Education funding schemes no substitute for dealing with taxes

Steve Lewis served as Speaker of the Oklahoma House of Representatives from 1989-1991. He currently practices law in Tulsa and represents clients at the Capitol. You can sign up on his website to receive the Capitol Updates newsletter by email.

Steve Lewis
Steve Lewis

Sen. Brian Crain said this week he will introduce two $2.5 billion bond issues to generate funds for common and higher education.  The proposals would have to pass the legislature and a vote of the people.  Apparently the idea is to invest the borrowed money to earn enough to pay the interest on the bonds.  If there’s more earned than owed the money would go to education, and when the bonds are paid off all the earnings would go to education. 

Theoretically this could work because the state could get a low interest rate and should be able to earn a decent return.  But nothing is without risk.  And it’s hard to see Oklahomans being willing to go along with the idea.  It requires a lot of debt for a long period of time.   The bonds wouldn’t be fully paid for 30 years, and no one knows what will be the ups and downs of the economy over such a long period.  And there’s always the thought that if it were that easy everyone would do it.       

But give the Senator credit for trying to do something.  At least he’s willing to voice the obvious which is that we are starving Oklahoma education.  In doing so, we’re running off our teachers and cheating our children out of the education they deserve.  I know Sen. Crain heard a lot about education funding in his 2012 election.  He’s trying to respond.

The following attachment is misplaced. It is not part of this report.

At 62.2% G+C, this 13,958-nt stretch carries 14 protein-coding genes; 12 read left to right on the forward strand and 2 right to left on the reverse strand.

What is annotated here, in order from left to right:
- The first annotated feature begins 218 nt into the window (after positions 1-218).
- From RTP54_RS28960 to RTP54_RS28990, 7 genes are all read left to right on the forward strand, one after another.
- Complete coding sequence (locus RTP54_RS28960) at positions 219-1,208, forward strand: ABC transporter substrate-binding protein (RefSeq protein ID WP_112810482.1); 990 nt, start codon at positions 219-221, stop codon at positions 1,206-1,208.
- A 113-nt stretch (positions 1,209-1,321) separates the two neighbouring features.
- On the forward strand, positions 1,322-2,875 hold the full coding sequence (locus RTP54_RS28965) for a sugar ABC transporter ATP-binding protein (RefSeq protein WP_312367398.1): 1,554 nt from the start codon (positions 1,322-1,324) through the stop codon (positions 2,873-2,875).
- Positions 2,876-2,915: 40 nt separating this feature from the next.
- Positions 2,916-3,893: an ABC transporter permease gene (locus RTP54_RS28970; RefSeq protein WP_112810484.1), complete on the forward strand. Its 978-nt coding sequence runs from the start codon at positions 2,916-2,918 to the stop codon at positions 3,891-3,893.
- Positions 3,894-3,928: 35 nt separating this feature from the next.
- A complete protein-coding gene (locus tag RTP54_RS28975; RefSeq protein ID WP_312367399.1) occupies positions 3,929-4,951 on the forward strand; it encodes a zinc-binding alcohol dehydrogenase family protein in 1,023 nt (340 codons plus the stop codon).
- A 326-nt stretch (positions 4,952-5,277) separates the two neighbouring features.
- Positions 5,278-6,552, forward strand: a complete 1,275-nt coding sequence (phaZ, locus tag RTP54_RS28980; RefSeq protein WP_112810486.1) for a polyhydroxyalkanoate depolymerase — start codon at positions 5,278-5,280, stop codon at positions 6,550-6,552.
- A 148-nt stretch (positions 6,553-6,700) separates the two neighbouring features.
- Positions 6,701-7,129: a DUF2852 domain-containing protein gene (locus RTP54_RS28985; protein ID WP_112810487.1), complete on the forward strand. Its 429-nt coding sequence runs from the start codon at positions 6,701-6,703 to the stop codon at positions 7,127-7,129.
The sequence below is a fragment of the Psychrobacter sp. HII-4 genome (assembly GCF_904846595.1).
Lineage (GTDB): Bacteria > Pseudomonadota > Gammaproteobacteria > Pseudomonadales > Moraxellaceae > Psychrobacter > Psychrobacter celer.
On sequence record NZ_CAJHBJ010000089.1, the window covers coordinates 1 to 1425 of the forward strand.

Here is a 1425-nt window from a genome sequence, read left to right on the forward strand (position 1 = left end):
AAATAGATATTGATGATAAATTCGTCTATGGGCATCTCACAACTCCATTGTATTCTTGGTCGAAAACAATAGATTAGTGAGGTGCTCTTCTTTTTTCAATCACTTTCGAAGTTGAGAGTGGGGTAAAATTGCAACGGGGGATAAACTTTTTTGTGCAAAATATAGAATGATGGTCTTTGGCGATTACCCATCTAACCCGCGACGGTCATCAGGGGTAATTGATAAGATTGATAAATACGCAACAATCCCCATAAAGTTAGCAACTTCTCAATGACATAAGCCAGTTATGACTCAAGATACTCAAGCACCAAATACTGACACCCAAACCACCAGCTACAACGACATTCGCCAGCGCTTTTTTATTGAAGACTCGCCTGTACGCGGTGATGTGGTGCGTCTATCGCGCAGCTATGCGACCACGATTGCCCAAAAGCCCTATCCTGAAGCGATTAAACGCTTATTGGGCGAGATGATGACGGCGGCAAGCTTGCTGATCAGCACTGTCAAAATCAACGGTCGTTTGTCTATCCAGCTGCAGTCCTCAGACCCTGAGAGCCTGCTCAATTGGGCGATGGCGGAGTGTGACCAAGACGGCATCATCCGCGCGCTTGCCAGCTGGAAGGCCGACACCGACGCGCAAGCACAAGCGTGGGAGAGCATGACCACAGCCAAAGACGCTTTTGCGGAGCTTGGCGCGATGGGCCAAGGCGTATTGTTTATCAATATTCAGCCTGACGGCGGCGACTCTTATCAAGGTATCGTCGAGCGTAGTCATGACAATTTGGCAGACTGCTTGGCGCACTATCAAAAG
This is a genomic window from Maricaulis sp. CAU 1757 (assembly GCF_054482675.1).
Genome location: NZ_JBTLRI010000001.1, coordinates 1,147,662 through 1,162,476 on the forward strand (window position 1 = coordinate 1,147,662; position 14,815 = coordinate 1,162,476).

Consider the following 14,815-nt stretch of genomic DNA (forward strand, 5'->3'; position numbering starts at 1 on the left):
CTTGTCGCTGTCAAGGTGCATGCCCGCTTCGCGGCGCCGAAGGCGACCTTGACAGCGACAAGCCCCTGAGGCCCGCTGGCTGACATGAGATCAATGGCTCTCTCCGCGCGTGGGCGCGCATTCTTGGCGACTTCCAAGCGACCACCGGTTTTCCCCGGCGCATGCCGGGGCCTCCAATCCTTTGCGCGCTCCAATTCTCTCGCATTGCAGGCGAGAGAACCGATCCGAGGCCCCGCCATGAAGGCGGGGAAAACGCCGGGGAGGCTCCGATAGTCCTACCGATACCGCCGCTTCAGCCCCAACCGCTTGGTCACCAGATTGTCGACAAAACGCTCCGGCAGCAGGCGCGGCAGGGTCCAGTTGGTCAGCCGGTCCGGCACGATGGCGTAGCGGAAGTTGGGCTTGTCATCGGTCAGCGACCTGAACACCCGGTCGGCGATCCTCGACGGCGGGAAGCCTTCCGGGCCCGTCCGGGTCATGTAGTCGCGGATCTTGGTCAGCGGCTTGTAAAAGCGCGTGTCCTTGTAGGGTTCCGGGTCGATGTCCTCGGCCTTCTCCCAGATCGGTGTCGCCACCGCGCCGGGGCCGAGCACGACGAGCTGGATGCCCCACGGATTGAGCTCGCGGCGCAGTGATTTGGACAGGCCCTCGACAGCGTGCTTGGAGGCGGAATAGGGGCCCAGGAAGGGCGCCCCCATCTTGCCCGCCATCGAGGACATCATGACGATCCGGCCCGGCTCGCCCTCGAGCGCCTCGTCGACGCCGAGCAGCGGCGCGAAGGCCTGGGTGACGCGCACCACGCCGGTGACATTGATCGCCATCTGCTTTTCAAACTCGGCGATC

One wonders if forces will ever align to finally provide more funding for Oklahoma education.  We’ve had some misfires.  In 2010 the Oklahoma Education Association proposed and circulated State Question 744, a constitutional amendment requiring the legislature to fund teacher’s salaries at the regional average.  The people voted it down in flames after nearly every state leader and many citizens actually supportive of education opposed the effort.  Most felt that tying education funding to a regional average beyond our own control was a bad idea.  In addition, SQ 744 found opposition from all the other functions of state government who knew that if there was no additional funding their own funding would have to go down. 

Then last year Rep. Lee Denney and Sen. Jim Halligan proposed a bill to earmark a certain amount of money “off the top” of state revenue for education.  Over a period of time about $600 million in new funding would have flowed into education.  The bill finally died in conference committee.  The idea of earmarking “off the top” has fallen from favor.  In fact the bill would not have guaranteed much, if any more for education than would go there if the legislature just continues to appropriate the percentage of the general revenue fund it usually does.

Thanks to Sen. Crain for raising the issue.  But people are smart enough to realize that if Oklahoma wants to dramatically increase education funding — which it should — it will take more money, not just re-arranging the money we already have.  That means dealing with taxes.

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Steve Lewis served as Speaker of the Oklahoma House of Representatives from 1989-1990. He currently practices law in Tulsa and represents clients at the Capitol.

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